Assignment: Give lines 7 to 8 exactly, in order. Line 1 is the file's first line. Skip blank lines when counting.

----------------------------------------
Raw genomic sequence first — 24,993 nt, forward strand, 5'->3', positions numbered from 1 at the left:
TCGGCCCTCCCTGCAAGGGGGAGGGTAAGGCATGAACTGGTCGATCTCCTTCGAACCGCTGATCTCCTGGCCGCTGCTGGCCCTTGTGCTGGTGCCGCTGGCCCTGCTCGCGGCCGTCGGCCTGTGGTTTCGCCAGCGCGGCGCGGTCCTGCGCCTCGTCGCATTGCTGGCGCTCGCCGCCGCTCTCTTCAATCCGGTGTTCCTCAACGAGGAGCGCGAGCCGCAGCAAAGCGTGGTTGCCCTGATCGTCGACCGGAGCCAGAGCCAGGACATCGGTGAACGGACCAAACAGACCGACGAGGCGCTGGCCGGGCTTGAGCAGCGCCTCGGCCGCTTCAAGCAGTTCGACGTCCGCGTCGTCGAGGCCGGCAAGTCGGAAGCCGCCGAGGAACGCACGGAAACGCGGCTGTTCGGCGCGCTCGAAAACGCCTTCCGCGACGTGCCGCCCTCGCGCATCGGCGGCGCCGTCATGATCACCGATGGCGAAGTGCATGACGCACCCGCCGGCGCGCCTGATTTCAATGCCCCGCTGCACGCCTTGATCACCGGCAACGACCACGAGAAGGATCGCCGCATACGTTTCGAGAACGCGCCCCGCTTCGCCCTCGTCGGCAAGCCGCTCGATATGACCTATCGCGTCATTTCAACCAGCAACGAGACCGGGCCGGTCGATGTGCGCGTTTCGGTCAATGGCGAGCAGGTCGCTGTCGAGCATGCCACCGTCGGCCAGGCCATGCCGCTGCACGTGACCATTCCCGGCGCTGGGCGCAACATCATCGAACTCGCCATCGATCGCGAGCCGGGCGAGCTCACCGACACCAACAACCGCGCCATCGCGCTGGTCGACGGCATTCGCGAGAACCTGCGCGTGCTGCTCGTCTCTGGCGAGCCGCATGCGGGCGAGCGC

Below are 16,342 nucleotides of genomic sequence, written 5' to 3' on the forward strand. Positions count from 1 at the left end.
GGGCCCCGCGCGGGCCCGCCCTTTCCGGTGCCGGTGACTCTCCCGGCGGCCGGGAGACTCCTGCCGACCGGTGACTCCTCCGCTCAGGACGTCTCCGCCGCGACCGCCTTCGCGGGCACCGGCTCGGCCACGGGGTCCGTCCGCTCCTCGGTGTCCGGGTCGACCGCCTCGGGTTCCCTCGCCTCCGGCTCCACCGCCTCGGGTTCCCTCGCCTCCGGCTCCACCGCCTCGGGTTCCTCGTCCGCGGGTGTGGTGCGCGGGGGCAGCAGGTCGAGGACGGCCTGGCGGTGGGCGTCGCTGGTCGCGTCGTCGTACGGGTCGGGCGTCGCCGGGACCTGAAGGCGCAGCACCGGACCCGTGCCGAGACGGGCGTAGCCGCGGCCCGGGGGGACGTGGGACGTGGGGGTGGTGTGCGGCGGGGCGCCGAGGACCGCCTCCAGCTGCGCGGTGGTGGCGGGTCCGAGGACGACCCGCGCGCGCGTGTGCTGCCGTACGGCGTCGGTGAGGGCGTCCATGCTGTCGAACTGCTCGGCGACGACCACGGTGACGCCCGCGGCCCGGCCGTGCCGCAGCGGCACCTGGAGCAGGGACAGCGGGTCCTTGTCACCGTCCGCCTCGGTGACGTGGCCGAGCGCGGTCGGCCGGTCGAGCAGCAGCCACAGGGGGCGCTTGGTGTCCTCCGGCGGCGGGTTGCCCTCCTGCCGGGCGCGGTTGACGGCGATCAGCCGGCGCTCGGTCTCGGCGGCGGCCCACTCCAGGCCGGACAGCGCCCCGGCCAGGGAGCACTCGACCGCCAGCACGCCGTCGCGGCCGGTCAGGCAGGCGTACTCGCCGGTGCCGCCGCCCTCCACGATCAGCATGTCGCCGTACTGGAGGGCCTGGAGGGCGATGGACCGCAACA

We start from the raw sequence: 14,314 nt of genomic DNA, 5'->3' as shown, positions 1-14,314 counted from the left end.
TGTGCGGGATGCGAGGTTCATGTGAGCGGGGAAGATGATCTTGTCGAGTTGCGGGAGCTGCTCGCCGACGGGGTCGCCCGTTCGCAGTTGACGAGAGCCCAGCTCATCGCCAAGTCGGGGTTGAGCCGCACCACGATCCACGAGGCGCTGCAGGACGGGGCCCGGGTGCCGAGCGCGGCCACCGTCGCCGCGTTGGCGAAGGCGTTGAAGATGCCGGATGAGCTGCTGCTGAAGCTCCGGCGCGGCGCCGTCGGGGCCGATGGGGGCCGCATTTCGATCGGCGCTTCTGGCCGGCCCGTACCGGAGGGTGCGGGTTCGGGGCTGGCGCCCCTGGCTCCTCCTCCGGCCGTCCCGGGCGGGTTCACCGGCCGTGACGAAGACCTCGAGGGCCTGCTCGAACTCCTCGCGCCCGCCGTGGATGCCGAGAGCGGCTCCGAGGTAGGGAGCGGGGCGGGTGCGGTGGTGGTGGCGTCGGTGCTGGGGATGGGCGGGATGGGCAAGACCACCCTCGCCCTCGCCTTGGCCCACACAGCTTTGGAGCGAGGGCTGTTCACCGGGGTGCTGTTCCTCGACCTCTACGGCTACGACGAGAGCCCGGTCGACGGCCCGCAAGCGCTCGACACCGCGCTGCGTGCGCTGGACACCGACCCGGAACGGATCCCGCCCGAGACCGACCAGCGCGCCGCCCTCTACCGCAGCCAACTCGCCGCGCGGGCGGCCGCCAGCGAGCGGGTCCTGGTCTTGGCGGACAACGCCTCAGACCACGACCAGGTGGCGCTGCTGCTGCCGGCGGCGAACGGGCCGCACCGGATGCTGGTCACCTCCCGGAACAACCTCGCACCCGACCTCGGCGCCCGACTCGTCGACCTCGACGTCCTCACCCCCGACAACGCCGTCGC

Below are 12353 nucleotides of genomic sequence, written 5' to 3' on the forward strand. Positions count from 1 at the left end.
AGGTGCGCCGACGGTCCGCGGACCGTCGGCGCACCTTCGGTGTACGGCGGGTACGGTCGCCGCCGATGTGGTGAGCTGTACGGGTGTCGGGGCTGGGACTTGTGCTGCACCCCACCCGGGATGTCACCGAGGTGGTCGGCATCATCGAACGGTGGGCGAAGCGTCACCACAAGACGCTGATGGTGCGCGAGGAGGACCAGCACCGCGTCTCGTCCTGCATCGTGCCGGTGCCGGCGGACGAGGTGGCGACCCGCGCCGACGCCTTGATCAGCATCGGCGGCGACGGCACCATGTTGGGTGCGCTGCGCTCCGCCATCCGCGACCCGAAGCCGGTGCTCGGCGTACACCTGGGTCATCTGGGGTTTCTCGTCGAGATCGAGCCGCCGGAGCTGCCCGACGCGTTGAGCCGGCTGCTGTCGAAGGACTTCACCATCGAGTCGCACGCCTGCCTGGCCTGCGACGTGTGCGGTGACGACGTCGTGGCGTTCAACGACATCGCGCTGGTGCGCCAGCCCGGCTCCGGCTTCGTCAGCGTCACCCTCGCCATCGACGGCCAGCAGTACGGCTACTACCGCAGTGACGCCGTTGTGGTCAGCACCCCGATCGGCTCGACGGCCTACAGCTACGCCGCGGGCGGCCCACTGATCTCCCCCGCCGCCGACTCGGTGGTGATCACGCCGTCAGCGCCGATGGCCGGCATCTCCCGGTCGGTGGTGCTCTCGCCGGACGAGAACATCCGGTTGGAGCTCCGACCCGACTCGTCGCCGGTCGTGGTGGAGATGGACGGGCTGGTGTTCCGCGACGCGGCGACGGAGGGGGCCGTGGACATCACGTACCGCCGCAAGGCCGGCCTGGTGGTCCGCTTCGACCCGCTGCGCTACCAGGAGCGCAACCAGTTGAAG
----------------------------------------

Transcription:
Below are 12353 nucleotides of genomic sequence, written 5' to 3' on the forward strand. Positions count from 1 at the left end.
AGGTGCGCCGACGGTCCGCGGACCGTCGGCGCACCTTCGGTGTACGGCGGGTACGGTCGCCGCCGATGTGGTGAGCTGTACGGGTGTCGGGGCTGGGACTTGTGCTGCACCCCACCCGGGATGTCACCGAGGTGGTCGGCATCATCGAACGGTGGGCGAAGCGTCACCACAAGACGCTGATGGTGCGCGAGGAGGACCAGCACCGCGTCTCGTCCTGCATCGTGCCGGTGCCGGCGGACGAGGTGGCGACCCGCGCCGACGCCTTGATCAGCATCGGCGGCGACGGCACCATGTTGGGTGCGCTGCGCTCCGCCATCCGCGACCCGAAGCCGGTGCTCGGCGTACACCTGGGTCATCTGGGGTTTCTCGTCGAGATCGAGCCGCCGGAGCTGCCCGACGCGTTGAGCCGGCTGCTGTCGAAGGACTTCACCATCGAGTCGCACGCCTGCCTGGCCTGCGACGTGTGCGGTGACGACGTCGTGGCGTTCAACGACATCGCGCTGGTGCGCCAGCCCGGCTCCGGCTTCGTCAGCGTCACCCTCGCCATCGACGGCCAGCAGTACGGCTACTACCGCAGTGACGCCGTTGTGGTCAGCACCCCGATCGGCTCGACGGCCTACAGCTACGCCGCGGGCGGCCCACTGATCTCCCCCGCCGCCGACTCGGTGGTGATCACGCCGTCAGCGCCGATGGCCGGCATCTCCCGGTCGGTGGTGCTCTCGCCGGACGAGAACATCCGGTTGGAGCTCCGACCCGACTCGTCGCCGGTCGTGGTGGAGATGGACGGGCTGGTGTTCCGCGACGCGGCGACGGAGGGGGCCGTGGACATCACGTACCGCCGCAAGGCCGGCCTGGTGGTCCGCTTCGACCCGCTGCGCTACCAGGAGCGCAACCAGTTGAAG